- Watt's Up With That, "Mike's Nature Trick"
- Watt's Up With That, "CRU Emails 'may' be open to interpretation, but commented code by the programmer tells the real story"
- Watt's Up With That, "Spencer on elitism in the IPCC climate machine"
If all of this sounds incompatible with the process of scientific investigation, it shouldn’t. One of the biggest misconceptions the public has about science is that research is a straightforward process of making measurements, and then seeing whether the data support hypothesis A or B. The truth is that the interpretation of data is seldom that simple.
There are all kinds of subjective decisions that must be made along the way, and the scientist must remain vigilant that he or she is not making those decisions based upon preconceived notions. Data are almost always dirty, with errors of various kinds. Which data will be ignored? Which data will be emphasized? How will the data be processed to tease out the signal we think we see?
Hopefully, the scientist is more interested in discovering how nature really works, rather than twisting the data to support some other agenda. It took me years to develop the discipline to question every research result I got. It is really easy to be wrong in this business, and very difficult to be right.
Skepticism really is at the core of scientific progress. I’m willing to admit that I could be wrong about all my views on manmade global warming. Can the IPCC scientists admit the same thing?
Another noteworthy comment, from Real Climate, is this one from caerbannog and Gavin Schmidt's reply:
Just a reminder: CRU is just one of many organizations focusing on climate research. The fact that its director has reacted badly (i.e. appearing to go for the “bunker” mentality) to repeated scurrilous attacks has no bearing on the validity of the science.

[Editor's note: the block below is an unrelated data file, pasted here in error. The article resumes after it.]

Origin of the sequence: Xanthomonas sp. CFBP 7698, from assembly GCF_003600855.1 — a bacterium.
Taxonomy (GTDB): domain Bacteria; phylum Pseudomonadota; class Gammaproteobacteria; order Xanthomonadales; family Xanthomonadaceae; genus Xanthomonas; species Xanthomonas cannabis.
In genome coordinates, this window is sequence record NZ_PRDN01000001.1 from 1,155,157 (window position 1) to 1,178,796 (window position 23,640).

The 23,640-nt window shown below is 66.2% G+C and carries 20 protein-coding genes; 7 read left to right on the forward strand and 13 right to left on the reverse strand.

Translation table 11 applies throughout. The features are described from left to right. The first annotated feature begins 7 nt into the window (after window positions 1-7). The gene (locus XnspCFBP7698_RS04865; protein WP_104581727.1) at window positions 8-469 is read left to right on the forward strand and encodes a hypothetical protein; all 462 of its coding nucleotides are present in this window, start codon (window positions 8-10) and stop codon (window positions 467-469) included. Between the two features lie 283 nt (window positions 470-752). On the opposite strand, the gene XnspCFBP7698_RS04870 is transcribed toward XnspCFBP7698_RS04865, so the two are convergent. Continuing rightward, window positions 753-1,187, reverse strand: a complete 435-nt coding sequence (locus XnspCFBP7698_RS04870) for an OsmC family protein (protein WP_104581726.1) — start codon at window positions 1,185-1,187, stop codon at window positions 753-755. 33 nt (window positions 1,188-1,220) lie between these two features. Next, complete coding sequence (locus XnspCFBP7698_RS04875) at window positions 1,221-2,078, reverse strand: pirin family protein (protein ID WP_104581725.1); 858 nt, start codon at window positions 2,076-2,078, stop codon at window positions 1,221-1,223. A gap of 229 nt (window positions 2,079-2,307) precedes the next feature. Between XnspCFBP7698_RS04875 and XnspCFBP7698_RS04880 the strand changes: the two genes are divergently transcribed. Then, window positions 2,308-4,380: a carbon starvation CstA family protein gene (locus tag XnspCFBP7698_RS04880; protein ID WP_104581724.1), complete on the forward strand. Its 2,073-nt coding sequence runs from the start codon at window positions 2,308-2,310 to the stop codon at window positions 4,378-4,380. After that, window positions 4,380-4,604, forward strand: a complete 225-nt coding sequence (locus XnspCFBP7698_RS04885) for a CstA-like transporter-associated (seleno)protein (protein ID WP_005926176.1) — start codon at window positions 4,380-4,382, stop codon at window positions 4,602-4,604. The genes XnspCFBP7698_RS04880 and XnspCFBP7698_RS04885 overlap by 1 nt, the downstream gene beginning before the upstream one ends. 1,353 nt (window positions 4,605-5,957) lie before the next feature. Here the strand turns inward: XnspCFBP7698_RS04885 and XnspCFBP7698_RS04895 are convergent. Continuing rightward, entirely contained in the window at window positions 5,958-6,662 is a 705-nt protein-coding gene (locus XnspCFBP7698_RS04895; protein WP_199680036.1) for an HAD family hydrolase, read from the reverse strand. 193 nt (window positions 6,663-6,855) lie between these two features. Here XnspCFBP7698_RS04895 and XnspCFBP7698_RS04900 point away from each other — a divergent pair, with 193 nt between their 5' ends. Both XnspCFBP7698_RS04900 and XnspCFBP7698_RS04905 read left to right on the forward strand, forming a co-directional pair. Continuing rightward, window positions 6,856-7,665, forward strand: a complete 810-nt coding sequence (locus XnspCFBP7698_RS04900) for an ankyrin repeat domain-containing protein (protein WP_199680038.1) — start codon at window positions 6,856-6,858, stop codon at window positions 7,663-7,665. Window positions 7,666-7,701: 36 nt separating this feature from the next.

Hansen’s approach has been quite different — he’s basically said to his detractors, “here are all of the source code and data — go knock yourselves out”.
Under Hansen, the NASA/GISS data and source code have been freely available on-line for years. And all of the sceptics’ scrutiny of said data has uncovered only one or two minor “glitches” that have had minimal impact.
Just a quick question (or two) to Gavin, if you feel the need to spend even more of your weekend downtime answering questions here.
Given that all of your climate-modeling source-code has been available for public scrutiny for quite a long time, and given that anyone can download and test it out, how many times have climate-model critics have actually submitted patches to improve your modeling code, fix bugs, etc? Have you gotten *any* constructive suggestions from the skeptic camp?
[Response: Not a single one. - gavin]
I think this illustrates that it's far better to be completely open with your data and methods.
UPDATE (November 26, 2009): There's now an official response from the Univ. of East Anglia, the Climate Research Unit, and Phil Jones. Jones notes, regarding the Freedom of Information requests:
We have been bombarded by Freedom of Information requests to release the temperature data that are provided to us by meteorological services around the world via a large network of weather stations. This information is not ours to give without the permission of the meteorological services involved. We have responded to these Freedom of Information requests appropriately and with the knowledge and guidance of the Information Commissioner.UPDATE (December 4, 2009): The journal Nature has weighed in on the controversy.